Share if you like it

*

Shravan Charity Mission is an NGO that works for poor children suffering from life threatening diseases. Should you wish to donate for the cause the bank details are given below:

NAME OF ACCOUNT: SHRAVAN CHARITY MISSION

Account no: 680510110004635 (BANK OF INDIA)

IFSC code: BKID0006805

*

Our publications

GLOOM BEHIND THE SMILE

(Archived in 7 prestigious libraries of the US, including, Harvard University and Library of Congress. It can also be accessed in MIT through Worldcat.org. Besides, it is also available for reading in Libraries and archives of Canada and Cancer Aid and Research Foundation Mumbai)  

ONE TO TANGO … RIA’S ODYSSEY

(Archived in Connemara Library, Chennai and Delhi Public Library, GOI, Ministry of Culture)

AADAB LUCKNOW … FOND MEMORIES

(Launched in Lucknow International Literary Festival 2014)

REFRACTIONS … FROM THE PRISM OF GOD

(Co-published by Cankids–Kidscan, a pan India NGO and Shravan Charity Mission, that works for Child cancer in India. The book is endorsed by Ms Preetha Reddy, MD Apollo Hospitals Group. Book was launched in Lucknow International Literary Festival 2016)

(CAN BE BOUGHT FROM ON LINE BOOK STORES OR WRITE TO US FOR COPIES)

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SC: RETHINK LAW ON JUVENILES INVOLVED IN HEINOUS OFFENCES

Copyright@shravancharitymission

By Kamlesh Tripathi

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Court’s Stand Puts Pressure on Centre- Cabinet likely to take up bill

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    Supreme Court as usual has done extremely well. In coaxing the centre to have a re-look at the law. Providing mild punishment to juveniles when they are involved in heinous offences. In fact the Supreme Court has requested Parliament to differentiate between juveniles involved in innocuous and serious crimes.

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    In today’s day and age. Children mature much faster. And, from an early age of around eight to ten years they learn to handle mobiles, smart-phones, Tabs, Computers and even NET-surfing. They go global to compete with the best or the worst of the world. They do not dwell so much on the noble values of their parents. But get more influenced by the heft of materialism. The strings of loose morals that manifest in their parents and families.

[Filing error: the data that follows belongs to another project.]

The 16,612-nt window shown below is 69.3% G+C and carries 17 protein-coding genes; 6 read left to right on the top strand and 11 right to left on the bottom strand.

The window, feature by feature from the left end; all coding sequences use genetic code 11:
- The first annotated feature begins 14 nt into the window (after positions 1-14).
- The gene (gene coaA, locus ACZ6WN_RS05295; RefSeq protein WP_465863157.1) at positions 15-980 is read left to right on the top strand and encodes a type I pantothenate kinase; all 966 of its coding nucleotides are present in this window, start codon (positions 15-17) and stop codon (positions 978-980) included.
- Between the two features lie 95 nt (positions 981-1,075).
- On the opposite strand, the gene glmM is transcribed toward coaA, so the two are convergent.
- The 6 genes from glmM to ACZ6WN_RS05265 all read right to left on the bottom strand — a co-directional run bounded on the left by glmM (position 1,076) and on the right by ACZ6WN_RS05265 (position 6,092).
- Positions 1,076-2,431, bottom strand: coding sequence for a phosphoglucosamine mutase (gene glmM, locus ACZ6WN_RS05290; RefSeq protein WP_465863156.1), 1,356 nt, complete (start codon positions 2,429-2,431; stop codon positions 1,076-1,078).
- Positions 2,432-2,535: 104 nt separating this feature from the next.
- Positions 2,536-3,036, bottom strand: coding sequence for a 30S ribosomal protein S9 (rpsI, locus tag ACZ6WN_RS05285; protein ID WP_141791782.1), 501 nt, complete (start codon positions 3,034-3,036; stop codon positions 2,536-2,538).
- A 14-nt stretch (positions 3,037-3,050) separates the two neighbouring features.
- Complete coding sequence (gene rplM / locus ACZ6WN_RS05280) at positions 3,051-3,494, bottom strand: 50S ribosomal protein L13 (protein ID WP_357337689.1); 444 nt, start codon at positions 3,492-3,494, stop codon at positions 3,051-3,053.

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    A case in point could be Aakash in Gurgaon. Who could not be reformed as a juvenile. Recently he was held for a second murder at the age of twenty one. The first being at the age 14. When he killed his school mate with the revolver of his macho dad. That he carried to school.

    Read, the column below that appeared in TOI recently; an eye opener.

GURGAON: Gurgaon Police has arrested Aakash (21) who shot his friend dead in a city market on March 25. This was Aakash’s second murder. Seven years back, when he was only 14, Aakash had smuggled to his school – Euro International in Gurgaon — a revolver that belonged to his father’s friend and shot dead a classmate with whom he had a scrap a few days back.

According to sources, acting on a tip-off, a police team carried out a search operation around Sultanpur Lake on Sunday night and arrested Aakash alias Ashu and his three associates from a Mahindra Scorpio which was parked there. He evaded arrest so far by hiding in parts of Himachal Pradesh and then in Rohtak district. Cops recovered two illegal pistols from the vehicle. On Monday morning, all four accused were sent to three-day police remand by a city court. “All the accused have confessed to their role in the murder. We are questioning them further and hope to solve the case soon,” said Ved Prakash Godara, DCP (crime).

In his confession, Aakash reportedly told cops that Manish Kumar alias Bihari (23) repeatedly tried to kill him after a dispute over money, leaving him with no option than to kill him first in “self-defence”.
“Aakash has told us that more than a year back Manish sought his help in recovering around Rs 1.5 lakh from a third party and promised to share the money. Once Manish got the money, he refused Aakash his share and they had a fight over it. Aakash claims once Manish forcefully stopped his car with the intent of killing him but he escaped narrowly. Another such attempt was made during a friend’s wedding in Manesar,” an investigator told TOI.

Aakash then planned to kill Manish with the help of three other friends, one of whom is undergoing trial for the murder of a village sarpanch in 2011.

The three aides have been identified as Ashok alias Mental, native of Gijhi village, Manjit alias Monu, resident of Titoli village in Rohtak, and Manish alias Moga, native of Dundahera village.

While Manjit and Manish have no past crime record, Ashok is undergoing trial for the 2011 murder of Dalbeer Sarpanch of Nayagaon-Nayabas village in Rohtak.

On March 25, around 9pm, the accused came in a car and shot Manish Kumar at point blank range while he was eating momos at a stall in Sector 21 market. The victim, a native of Muzaffarpur in Bihar, himself was a history-sheeter and had been booked in several cases of murder and theft. He was recently released after serving a jail term for attempting to murder a lawyer in Kapashera.